Self Love Is Gay Love, Learning To Love You
Handy hints to discover real self love.
Identity (Updated 2023) 23rd Dec, 2020
In recent years public awareness of mental health has improved, including understanding of issues caused by low self esteem. Learning to love yourself is something that many people need to do. Common signs can be struggling with a fear of failure, or putting high emphasis on not achieving milestones like promotions or marriage by a certain age. Problems with low self esteem can start early, there may be contributing factors such as being bullied, or parents who did not celebrate childhood successes. Perhaps you never remember having any confidence in yourself and self-love. Either way, once this belief forms, most people search for evidence that confirms they are not good enough.
Every time you make a mistake, or have an embarrassing moment, or don’t get that pay rise, you see it as proof you are not worthy. It is likely that you retain these moments and play them over and over again in your memory. It is equally likely that you do not remember, or even notice, your successes in the same way.
Cooking your family/friends a meal is a triumph, seeing your grandparents or going to the gym once a month is more than countless people manage. Take a moment to think about the things you do that you should be celebrating. Then try out 1 of the ideas below, which offer practical tips on how to introduce some balance, so you can improve your self esteem.
Mindfulness is used to help people take the time to live in the present. This allows you to quiet the chatter in your mind. Perhaps you regularly catastrophise, which is when you imagine a reaction to something you have or have not done. However, this reaction has not happened yet and will never play out exactly as you believe, as you can’t predict another person’s actions completely accurately. Practicing mindfulness may help you reduce this habit, as well as many others which cause stress.
For tips on how to start go to: https://www.nhs.uk/conditions/stress-anxiety-depression/mindfulness/
Stop Following The Rules:
There are many rules that people follow without even noticing them. Perhaps having a shower feels like a difficult task because you do not have the energy to stand, so you don’t shower and then feel annoyed with yourself. Instead of beating yourself up, try sitting down to wash. Another common one is you must rinse your dishes before running the dishwasher, if you can’t face that, run it twice.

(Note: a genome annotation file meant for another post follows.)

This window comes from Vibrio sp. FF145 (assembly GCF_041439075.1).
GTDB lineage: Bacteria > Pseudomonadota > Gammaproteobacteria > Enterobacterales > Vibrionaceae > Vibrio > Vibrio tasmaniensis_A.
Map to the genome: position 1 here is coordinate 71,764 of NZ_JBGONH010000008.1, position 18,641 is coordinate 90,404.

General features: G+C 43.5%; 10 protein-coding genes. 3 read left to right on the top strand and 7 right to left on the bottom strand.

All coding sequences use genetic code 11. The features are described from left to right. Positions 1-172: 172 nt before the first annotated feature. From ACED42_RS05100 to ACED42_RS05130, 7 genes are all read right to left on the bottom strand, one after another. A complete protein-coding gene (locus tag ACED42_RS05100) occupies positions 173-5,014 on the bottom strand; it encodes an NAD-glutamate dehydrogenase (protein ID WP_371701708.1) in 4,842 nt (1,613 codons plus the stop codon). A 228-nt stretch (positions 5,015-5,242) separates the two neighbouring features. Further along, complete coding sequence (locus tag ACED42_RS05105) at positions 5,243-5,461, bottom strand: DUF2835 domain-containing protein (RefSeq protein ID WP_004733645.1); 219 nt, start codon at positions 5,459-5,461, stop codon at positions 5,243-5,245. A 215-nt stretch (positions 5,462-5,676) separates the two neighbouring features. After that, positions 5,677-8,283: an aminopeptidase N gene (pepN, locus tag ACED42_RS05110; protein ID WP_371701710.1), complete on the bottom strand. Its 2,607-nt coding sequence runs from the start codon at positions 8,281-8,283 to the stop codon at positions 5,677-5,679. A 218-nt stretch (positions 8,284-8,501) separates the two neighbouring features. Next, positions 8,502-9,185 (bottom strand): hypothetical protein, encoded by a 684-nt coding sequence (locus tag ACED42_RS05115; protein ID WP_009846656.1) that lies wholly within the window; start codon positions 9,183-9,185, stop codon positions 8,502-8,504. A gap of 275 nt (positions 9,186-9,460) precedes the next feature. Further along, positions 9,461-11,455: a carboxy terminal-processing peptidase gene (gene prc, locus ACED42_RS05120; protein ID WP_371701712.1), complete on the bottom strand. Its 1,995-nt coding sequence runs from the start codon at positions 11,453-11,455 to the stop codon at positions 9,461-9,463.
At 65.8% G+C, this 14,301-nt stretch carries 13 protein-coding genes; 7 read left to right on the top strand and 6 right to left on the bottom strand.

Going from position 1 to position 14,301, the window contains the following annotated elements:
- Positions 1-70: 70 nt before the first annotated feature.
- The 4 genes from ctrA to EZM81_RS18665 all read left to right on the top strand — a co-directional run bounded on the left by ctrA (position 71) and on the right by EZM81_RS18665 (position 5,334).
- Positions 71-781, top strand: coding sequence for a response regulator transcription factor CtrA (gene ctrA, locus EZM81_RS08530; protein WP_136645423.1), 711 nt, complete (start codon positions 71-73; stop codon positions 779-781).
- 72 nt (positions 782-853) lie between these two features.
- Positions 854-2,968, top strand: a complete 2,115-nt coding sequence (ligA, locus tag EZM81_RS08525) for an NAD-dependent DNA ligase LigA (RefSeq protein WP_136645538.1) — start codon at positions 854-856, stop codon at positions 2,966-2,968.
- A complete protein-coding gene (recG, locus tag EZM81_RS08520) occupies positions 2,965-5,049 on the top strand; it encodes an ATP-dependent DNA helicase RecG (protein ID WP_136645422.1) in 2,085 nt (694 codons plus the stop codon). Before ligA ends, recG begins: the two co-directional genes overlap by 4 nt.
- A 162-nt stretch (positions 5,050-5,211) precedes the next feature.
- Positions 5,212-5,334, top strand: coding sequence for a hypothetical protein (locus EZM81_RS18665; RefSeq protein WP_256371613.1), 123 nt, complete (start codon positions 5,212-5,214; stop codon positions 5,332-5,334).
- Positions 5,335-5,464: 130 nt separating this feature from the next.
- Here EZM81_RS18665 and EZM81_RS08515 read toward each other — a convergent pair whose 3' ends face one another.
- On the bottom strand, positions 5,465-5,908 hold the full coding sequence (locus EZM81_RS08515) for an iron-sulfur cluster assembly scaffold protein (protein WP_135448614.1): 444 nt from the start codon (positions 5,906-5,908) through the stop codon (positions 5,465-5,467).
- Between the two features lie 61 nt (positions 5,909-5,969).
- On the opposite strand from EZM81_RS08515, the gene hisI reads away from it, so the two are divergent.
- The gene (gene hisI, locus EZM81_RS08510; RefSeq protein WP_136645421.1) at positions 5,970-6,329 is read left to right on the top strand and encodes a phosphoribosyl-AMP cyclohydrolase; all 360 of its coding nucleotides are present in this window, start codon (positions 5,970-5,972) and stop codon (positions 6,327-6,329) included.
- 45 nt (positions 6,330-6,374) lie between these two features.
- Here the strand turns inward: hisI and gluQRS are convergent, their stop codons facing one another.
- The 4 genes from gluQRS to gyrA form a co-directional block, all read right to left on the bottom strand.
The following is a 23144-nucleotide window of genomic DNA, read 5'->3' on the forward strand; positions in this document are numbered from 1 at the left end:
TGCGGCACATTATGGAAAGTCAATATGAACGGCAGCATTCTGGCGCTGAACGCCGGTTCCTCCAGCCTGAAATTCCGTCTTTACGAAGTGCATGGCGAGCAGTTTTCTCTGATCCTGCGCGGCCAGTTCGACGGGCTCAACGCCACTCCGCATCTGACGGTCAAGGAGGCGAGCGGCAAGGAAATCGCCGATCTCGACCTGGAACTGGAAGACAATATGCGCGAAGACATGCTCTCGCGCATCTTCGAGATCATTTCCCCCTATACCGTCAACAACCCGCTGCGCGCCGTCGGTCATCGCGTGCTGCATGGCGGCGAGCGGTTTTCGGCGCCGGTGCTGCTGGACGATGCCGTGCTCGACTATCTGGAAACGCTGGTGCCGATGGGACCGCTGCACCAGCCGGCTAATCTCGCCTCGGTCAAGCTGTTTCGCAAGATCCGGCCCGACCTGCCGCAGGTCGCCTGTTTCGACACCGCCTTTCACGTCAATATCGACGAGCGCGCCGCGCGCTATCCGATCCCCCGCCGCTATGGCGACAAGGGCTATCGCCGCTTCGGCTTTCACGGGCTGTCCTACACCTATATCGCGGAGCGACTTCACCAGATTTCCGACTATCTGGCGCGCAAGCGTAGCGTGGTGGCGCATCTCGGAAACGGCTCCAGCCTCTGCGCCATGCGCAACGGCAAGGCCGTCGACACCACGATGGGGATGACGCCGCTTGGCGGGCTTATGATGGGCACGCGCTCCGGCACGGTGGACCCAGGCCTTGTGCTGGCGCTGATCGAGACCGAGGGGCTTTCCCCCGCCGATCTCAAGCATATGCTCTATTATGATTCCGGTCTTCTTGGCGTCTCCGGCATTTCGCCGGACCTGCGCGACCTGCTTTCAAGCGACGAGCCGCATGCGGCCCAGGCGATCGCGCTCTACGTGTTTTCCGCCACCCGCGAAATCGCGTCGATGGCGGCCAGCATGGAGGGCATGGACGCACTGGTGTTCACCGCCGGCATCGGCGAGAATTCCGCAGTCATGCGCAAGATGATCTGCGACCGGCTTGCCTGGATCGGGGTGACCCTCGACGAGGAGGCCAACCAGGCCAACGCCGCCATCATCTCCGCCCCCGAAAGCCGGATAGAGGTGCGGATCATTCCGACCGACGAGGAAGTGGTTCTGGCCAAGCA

If you don’t have a dishwasher, ask the people you live with if they could help out while you are struggling. If you rarely spend time pampering yourself, or alone, take 5 extra minutes in the bathroom. Take a look at your life, break the rules when you need to and don’t give it a second thought.
Argue With The Voices In Your Head:
Many of us are constantly telling ourselves stories, ‘I didn’t get enough done today’, ‘I’m a failure’, ‘why is my cooking worse than my partner/friends’. It is all too easy to listen to this voice and those stories, however, you don’t have to. If you wouldn’t say it to a child, or your best friend, don’t say it to yourself. Start to listen out for that voice and the times it’s telling you off, once you are aware of it, you are likely to find you can dismiss it, or argue with it. This voice can also be your biggest cheerleader, try to listen to it then, the positive rather than the negative.
Accept That The Grass Is Always Greener:
However well you do in your career/ physical fitness/relationships there will always be somebody you perceive as more of a high flyer/fitter/happier. That is human nature and there is nothing wrong with it. This feeling can even give you the drive to achieve your goals. However, when you feel like it’s trapped you in a life that is not good enough, it is time to evaluate what you have. You are worthy and have made a life for yourself.
You do not need to have a high wage/model body/partner to be happy. Remember, most people live what is perceived as a ‘normal’ life in a standard job, with a comfortably rounded body and high and lows in their relationships. You are enough where you are right now, wherever that is.
Go Outside Once A Week:
There are many studies that have shown spending time outdoors in green spaces can help your mental health. Even a quick trip to a tiny local park could be good for you. Whether you live in a city, the country, or somewhere in between there will be somewhere you can go, partly because of the increased awareness of the benefits these spaces can offer. Take the time to slowly walk around, listen to the birds or any other animals that are there.
When you are focused on looking for wildlife, you are less likely to be trapped in your mind and thoughts, as you are thinking about the animals instead. This could help you practice mindfulness. If possible, take a 20 minute walk once a week, or as often as you can and enjoy the benefits.
Learning self-love starts with understanding that you do deserve to spend time improving your self esteem and working on your mental health. You are worthy, you would never tell a friend that they don’t deserve to love themselves, stop saying it to yourself. Try out the ideas above, see which, if any work for you.
Perhaps none of them do, take a look at this link and try out some of these tips https://www.nhs.uk/oneyou/every-mind-matters/ You may also want to seek professional therapy, if so, talk to your local doctor and find out what services are available. Ultimately, don’t pressure yourself to try all 5 steps, pick 1, see where it takes you and be kind to yourself.